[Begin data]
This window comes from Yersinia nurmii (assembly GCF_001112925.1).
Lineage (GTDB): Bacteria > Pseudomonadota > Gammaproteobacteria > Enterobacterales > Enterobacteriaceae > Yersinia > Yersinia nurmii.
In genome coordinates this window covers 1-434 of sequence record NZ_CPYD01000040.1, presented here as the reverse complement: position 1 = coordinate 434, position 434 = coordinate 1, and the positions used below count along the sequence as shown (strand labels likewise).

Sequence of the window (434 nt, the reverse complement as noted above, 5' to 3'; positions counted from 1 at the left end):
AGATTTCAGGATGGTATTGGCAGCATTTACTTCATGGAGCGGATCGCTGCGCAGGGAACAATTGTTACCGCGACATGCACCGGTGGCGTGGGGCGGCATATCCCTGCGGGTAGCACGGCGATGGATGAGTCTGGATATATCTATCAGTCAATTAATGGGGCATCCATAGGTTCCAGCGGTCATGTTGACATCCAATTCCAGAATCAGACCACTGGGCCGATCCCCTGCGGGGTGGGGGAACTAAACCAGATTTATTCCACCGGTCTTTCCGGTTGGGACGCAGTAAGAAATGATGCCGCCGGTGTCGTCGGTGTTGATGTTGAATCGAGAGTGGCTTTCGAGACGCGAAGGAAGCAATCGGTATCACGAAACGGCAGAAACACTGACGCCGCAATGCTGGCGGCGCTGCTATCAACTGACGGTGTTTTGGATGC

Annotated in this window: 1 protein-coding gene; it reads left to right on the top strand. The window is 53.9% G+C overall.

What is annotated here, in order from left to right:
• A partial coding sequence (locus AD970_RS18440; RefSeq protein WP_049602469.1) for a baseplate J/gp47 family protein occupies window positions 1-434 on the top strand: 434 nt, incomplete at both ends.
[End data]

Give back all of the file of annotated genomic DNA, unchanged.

This window comes from Yersinia nurmii (assembly GCF_001112925.1).
Lineage (GTDB): Bacteria > Pseudomonadota > Gammaproteobacteria > Enterobacterales > Enterobacteriaceae > Yersinia > Yersinia nurmii.
In genome coordinates this window covers 1-434 of sequence record NZ_CPYD01000040.1, presented here as the reverse complement: position 1 = coordinate 434, position 434 = coordinate 1, and the positions used below count along the sequence as shown (strand labels likewise).

Sequence of the window (434 nt, the reverse complement as noted above, 5' to 3'; positions counted from 1 at the left end):
AGATTTCAGGATGGTATTGGCAGCATTTACTTCATGGAGCGGATCGCTGCGCAGGGAACAATTGTTACCGCGACATGCACCGGTGGCGTGGGGCGGCATATCCCTGCGGGTAGCACGGCGATGGATGAGTCTGGATATATCTATCAGTCAATTAATGGGGCATCCATAGGTTCCAGCGGTCATGTTGACATCCAATTCCAGAATCAGACCACTGGGCCGATCCCCTGCGGGGTGGGGGAACTAAACCAGATTTATTCCACCGGTCTTTCCGGTTGGGACGCAGTAAGAAATGATGCCGCCGGTGTCGTCGGTGTTGATGTTGAATCGAGAGTGGCTTTCGAGACGCGAAGGAAGCAATCGGTATCACGAAACGGCAGAAACACTGACGCCGCAATGCTGGCGGCGCTGCTATCAACTGACGGTGTTTTGGATGC

Annotated in this window: 1 protein-coding gene; it reads left to right on the top strand. The window is 53.9% G+C overall.

What is annotated here, in order from left to right:
• A partial coding sequence (locus AD970_RS18440; RefSeq protein WP_049602469.1) for a baseplate J/gp47 family protein occupies window positions 1-434 on the top strand: 434 nt, incomplete at both ends.